But, I definitely would watch a segment, reiterate the main points, demonstrate/model, guided practice, independent practice.

                  Comment


                  • #10
                    Ok thats pretty much what I was thinking. Was just curious to see how other coaches would approach it.

                    Thanks for the advice CC!

                    Comment


                    • #11
                      Originally posted by CircleChange11 View Post
                      The only thing that's not my preference fro the video is how to handle outside corner framing. I don;t prefer to "fold down", but rather to catch the ball and then just pull in in an inch or two by shoulder blade movement or by just straightening the arm a little. I just don't think there's that many umps that are going to view the folded down mitt and think that's really how the catcher caught it. To me, it's an obvious "frame job", rather than just framing a strike.

                      CircleChange,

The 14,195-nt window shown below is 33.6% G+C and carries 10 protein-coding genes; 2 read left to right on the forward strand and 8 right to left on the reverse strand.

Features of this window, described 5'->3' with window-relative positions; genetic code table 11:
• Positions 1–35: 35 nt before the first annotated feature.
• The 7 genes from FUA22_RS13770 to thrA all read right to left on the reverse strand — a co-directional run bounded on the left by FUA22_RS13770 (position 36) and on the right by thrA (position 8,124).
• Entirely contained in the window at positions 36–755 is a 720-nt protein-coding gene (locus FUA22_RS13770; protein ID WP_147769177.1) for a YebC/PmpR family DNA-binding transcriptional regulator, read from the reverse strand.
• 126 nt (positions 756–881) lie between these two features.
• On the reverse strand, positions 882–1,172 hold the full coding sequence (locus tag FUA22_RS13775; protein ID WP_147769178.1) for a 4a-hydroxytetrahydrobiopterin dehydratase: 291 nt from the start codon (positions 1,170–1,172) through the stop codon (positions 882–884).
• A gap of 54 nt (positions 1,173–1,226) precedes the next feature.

Thanks for the input. Very happy you've enjoyed the video. I did want to make sure that you hadn't misinterpreted what the video says about turning the glove over into the "C" glove position. It is never folded down after receiving the pitch. All of our catchers are taught that once the ball hits the glove, nothing moves. Period. The idea of framing a pitch, or fooling an umpire into thinking a ball was actually thrown in the strikezone, doesn't work. The umpire isn't blind, deaf or dumb and the impact of the ball creates a sound that qualifies what the eyes just saw. Any movement thereafter is evidence that the pitch wasn't where the catcher wanted it. We get our glove into the "C" glove position before the ball hits it to ensure that we never end up receiving the pitch in a way that forces it back out of the strikezone. There is no framing.